Here's what I would recommend at this time:
1. With a CYA of 60, go ahead and increase the FC to 24 for the remainder of today. Test it one more time after the sun drops to ensure the FC is at 24. That's very important. Leave the pump running on low overnight.
2. For today, give the pool a good brushing and inspect one more time for peace of mind to make sure you didn't miss anything.
3. Tomorrow morning before the sun hits the water, do another FC test. If the number is 23-24, you passed. If the FC drops below 23 tomorrow morning, then you'll need to continue with the SLAM. If the FC is higher than 24, then you know something went wrong with the test.

As a reminder for FC testing: Use a 10 ML water sample size, add one generous scoop of R-0870 powder and mix. Start with the drops until to sample goes clear. Divide the total number of drops in half. Example: 48 drops equals an FC of 24. Count carefully on both tests (tonight and tomorrow morning). A counting error of a drop or two can mean the difference between passing or failing the OCLT. :) Good luck!
 
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nabril15

Bronze Supporter
May 22, 2011
444
Miami, FL
And so Wednesday is upon us.
I took the pool to 24, as instructed by the Splash of Texas, saw the Supermoon, left the single-speed motor on (I wish that I had VS @Texas Splash , and this morning FC = 24 (actually 1 more drop), and CC = 0.
Btw, what do you do if you get an odd number of drops in the FC test, round up or down?

So, I look to be algae free and done with the SLAM. I will take a reading at noon-ish just to test my sanity.
 

Texas Splash

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Glad to hear the OCLT was a success. :goodjob: For FC testing, no need to round up or down that one. If you just happen to use an odd number of drops to get the sample clear that results in an odd number results , just record that number. (example - 25 drops would equal an FC of 12.5)

Now you can just monitor your FC usage each day. As long as the water is crystal clear with no signs of algae and you pass the OCLT, an FC loss of no more than 4 ppm in a 24 hr period is expected to be normal. If you lose more than 4 ppm of FC in a 24 hr period without anything to explain it (i.e. a big swimming party), then it's time to do another OCLT. Hope that helps.
 
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nabril15

Bronze Supporter
May 22, 2011
444
Miami, FL
Thanks a lot Pat. I really appreciate your help.
So, is the OCLT a very good indicator of pool condition? Is it safe to say that (as you said) a daily loss of 4ppm is normal, but if that loss occurs overnight, then algae are blooming? In other words, losing 4 during a normal sunny day is ok, more than that, is bad.
 

Texas Splash

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The OCLT is a great tool. Not always 100%, but very close. That's why we have 3 criteria to evaluate water. So if you pass the OCLT, see no signs of algae, and have less than 0.5 CC, you are considered algae-free. As for normal daily FC consumption, the less used the better, but as temperatures increase, along with swimmers, more FC gets used. Makes sense right? So we expect a pool to lose anywhere between zero and 4 ppm of FC in a 24 hr period. Me for example, I check my FC every evening about 7:00 pm this time of year. As long as I didn't drop more than 4 ppm from last evening, I feel good about the water.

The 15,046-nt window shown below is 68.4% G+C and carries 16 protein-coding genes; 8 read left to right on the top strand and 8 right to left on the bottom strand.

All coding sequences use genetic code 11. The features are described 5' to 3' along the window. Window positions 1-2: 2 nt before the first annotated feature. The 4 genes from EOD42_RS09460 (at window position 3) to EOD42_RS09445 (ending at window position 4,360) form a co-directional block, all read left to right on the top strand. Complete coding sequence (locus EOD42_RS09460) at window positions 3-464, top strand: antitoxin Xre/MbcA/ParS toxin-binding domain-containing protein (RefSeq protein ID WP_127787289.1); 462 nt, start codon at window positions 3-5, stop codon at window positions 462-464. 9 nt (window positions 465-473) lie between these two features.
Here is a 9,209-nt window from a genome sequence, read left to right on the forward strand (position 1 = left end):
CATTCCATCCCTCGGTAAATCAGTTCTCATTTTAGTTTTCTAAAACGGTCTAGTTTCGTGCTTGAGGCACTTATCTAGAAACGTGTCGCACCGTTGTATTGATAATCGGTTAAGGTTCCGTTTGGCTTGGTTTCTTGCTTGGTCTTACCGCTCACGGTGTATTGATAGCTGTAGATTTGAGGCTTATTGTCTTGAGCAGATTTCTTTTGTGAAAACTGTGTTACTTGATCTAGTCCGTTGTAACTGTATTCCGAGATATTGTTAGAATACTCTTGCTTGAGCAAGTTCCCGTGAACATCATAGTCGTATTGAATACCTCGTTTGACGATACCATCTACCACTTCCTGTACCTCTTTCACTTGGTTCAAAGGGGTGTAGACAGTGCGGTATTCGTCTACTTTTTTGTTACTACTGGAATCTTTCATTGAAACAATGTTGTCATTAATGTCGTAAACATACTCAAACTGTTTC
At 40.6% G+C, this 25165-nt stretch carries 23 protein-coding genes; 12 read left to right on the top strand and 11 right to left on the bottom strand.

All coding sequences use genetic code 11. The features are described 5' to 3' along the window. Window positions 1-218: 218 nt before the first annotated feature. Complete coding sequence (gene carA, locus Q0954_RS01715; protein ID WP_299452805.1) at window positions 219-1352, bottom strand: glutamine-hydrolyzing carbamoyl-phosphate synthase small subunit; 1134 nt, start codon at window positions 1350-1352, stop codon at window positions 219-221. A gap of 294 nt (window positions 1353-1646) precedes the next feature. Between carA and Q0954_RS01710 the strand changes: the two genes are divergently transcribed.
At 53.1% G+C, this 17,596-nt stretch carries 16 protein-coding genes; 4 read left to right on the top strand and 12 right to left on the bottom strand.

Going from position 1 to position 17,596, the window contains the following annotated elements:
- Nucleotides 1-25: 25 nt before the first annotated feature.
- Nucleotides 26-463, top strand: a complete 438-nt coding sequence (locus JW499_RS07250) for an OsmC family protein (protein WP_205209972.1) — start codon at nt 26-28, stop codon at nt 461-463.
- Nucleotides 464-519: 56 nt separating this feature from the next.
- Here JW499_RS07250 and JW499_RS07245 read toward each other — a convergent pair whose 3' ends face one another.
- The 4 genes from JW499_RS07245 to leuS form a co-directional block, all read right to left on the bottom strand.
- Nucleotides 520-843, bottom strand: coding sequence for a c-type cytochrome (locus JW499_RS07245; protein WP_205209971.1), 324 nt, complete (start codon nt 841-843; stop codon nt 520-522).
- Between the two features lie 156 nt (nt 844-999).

Now if I see that I'm losing more than 4 ppm in a 24 hr period, I have two options: do an Overnight Chlorine Loss Test if I suspect algae, or increase my CYA. If there is ANY doubt about algae, do the OCLT first before increasing the CYA. That's because if you do have to run a SLAM, you prefer a lower CYA to use less bleach/chlorine.

My pool is 100% sun all day. The summer sun in our area is very intense, and my water temp hits the mid to upper 90s in Aug-Sep. So I keep my CYA at about 60 in the summer to protect the FC. I've even taken it up to 70 for a non-salt pool. But I always make sure there is no chance of algae before increasing the CYA.
 

nabril15

Bronze Supporter
May 22, 2011
444
Miami, FL
@Texas Splash
Good morning. I was hoping that yesterday's message would be the closing one, but I remain frustrated with this.
Last night at 8:30, FC read 20, and this morning it reads 17 with CC=0.
So do I need to continue slaming and wasting bleach despite passing the test 2 days ago? My wife and I used the pool yesterday prior to that reading at 8:30. Could that short, 45 minute splash by us have caused a drop to 3 this morning? We weren't wearing sunblock or anything, and we just stood and talked while sipping on rum and coke.
 

Texas Splash

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My wife and I used the pool yesterday prior to that reading at 8:30. Could that short, 45 minute splash by us have caused a drop to 3 this morning?
I don't think so. You validated the FC after the dip, so 20 was your OCLT starting point. This thread started last Sunday, but you claimed you finished a previous SLAM, so something must still be going on. It might be good to see a picture of your pool. Can you post one please?
 

nabril15

Bronze Supporter
May 22, 2011
444
Miami, FL
IMG_20200409_092241.jpg
Gladly. The shadow in the middle ruins the view, but the water is crystal clear.
What I meant is that on Sunday, I finished the slam and passed. I'm trying to transition to normal pool care, but something doesn't jive.
 

Texas Splash

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That water looks like glass. Very nice. :goodjob: So why the excessive FC drop overnight? You lost 3 ppm of FC last night. That is THE question. Well, unless there was a testing (counting) error, it can only be from something organic since the sun was not on the water at any time during the OCLT. But for testing, let me confirm two things: How old are your reagents? And do you use a speedstir to mix the solution?

If there is nothing odd with the testing process, we have to focus our efforts back to the pool and equipment. So I'll ask to confirm the following:
- When was the last time you rinsed-off the cartridges?
- Was the water circulating (low is fine) 24/7 and during the OCLT?
- When was the last time you popped-off that drain cover?
- Have you checked under the skimmer lid for anything odd? Behind the weir door perhaps?

Just looking for any clues now.